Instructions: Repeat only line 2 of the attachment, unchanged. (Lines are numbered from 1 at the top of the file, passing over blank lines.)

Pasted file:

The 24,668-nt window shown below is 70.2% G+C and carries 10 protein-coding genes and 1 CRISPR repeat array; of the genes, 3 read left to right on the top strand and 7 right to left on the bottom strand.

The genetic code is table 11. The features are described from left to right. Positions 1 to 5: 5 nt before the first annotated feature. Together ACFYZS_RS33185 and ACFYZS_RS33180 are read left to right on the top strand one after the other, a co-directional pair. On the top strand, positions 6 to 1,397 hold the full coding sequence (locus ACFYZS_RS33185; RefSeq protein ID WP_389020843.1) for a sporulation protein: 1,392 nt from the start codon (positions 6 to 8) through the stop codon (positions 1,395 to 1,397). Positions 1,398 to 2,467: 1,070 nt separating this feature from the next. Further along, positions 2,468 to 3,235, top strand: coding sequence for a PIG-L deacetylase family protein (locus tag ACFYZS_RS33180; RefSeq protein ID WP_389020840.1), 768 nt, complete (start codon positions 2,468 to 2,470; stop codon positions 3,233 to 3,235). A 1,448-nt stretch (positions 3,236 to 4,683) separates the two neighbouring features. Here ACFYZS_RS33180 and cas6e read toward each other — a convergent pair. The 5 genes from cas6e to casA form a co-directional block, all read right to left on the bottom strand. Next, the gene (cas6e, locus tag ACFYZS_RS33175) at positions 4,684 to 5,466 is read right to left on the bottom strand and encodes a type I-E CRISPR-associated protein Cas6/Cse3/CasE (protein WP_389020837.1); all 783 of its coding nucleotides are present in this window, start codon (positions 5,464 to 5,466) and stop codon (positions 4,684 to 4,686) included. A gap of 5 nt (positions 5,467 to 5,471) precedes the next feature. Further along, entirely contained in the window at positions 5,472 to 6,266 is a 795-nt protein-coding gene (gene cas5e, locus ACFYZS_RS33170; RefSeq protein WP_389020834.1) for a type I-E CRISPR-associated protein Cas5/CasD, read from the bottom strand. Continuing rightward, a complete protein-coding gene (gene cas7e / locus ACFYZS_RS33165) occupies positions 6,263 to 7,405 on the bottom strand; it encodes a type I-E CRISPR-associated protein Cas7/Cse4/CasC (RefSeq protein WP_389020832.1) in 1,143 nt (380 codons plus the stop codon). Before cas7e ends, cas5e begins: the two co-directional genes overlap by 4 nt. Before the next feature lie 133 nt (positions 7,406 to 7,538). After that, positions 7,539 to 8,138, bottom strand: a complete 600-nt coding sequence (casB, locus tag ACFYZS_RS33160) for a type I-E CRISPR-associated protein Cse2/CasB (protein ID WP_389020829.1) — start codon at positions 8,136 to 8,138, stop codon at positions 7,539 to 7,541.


The genetic code is table 11. The features are described from left to right. Positions 1 to 5: 5 nt before the first annotated feature. Together ACFYZS_RS33185 and ACFYZS_RS33180 are read left to right on the top strand one after the other, a co-directional pair. On the top strand, positions 6 to 1,397 hold the full coding sequence (locus ACFYZS_RS33185; RefSeq protein ID WP_389020843.1) for a sporulation protein: 1,392 nt from the start codon (positions 6 to 8) through the stop codon (positions 1,395 to 1,397). Positions 1,398 to 2,467: 1,070 nt separating this feature from the next. Further along, positions 2,468 to 3,235, top strand: coding sequence for a PIG-L deacetylase family protein (locus tag ACFYZS_RS33180; RefSeq protein ID WP_389020840.1), 768 nt, complete (start codon positions 2,468 to 2,470; stop codon positions 3,233 to 3,235). A 1,448-nt stretch (positions 3,236 to 4,683) separates the two neighbouring features. Here ACFYZS_RS33180 and cas6e read toward each other — a convergent pair. The 5 genes from cas6e to casA form a co-directional block, all read right to left on the bottom strand. Next, the gene (cas6e, locus tag ACFYZS_RS33175) at positions 4,684 to 5,466 is read right to left on the bottom strand and encodes a type I-E CRISPR-associated protein Cas6/Cse3/CasE (protein WP_389020837.1); all 783 of its coding nucleotides are present in this window, start codon (positions 5,464 to 5,466) and stop codon (positions 4,684 to 4,686) included. A gap of 5 nt (positions 5,467 to 5,471) precedes the next feature. Further along, entirely contained in the window at positions 5,472 to 6,266 is a 795-nt protein-coding gene (gene cas5e, locus ACFYZS_RS33170; RefSeq protein WP_389020834.1) for a type I-E CRISPR-associated protein Cas5/CasD, read from the bottom strand. Continuing rightward, a complete protein-coding gene (gene cas7e / locus ACFYZS_RS33165) occupies positions 6,263 to 7,405 on the bottom strand; it encodes a type I-E CRISPR-associated protein Cas7/Cse4/CasC (RefSeq protein WP_389020832.1) in 1,143 nt (380 codons plus the stop codon). Before cas7e ends, cas5e begins: the two co-directional genes overlap by 4 nt. Before the next feature lie 133 nt (positions 7,406 to 7,538). After that, positions 7,539 to 8,138, bottom strand: a complete 600-nt coding sequence (casB, locus tag ACFYZS_RS33160) for a type I-E CRISPR-associated protein Cse2/CasB (protein ID WP_389020829.1) — start codon at positions 8,136 to 8,138, stop codon at positions 7,539 to 7,541.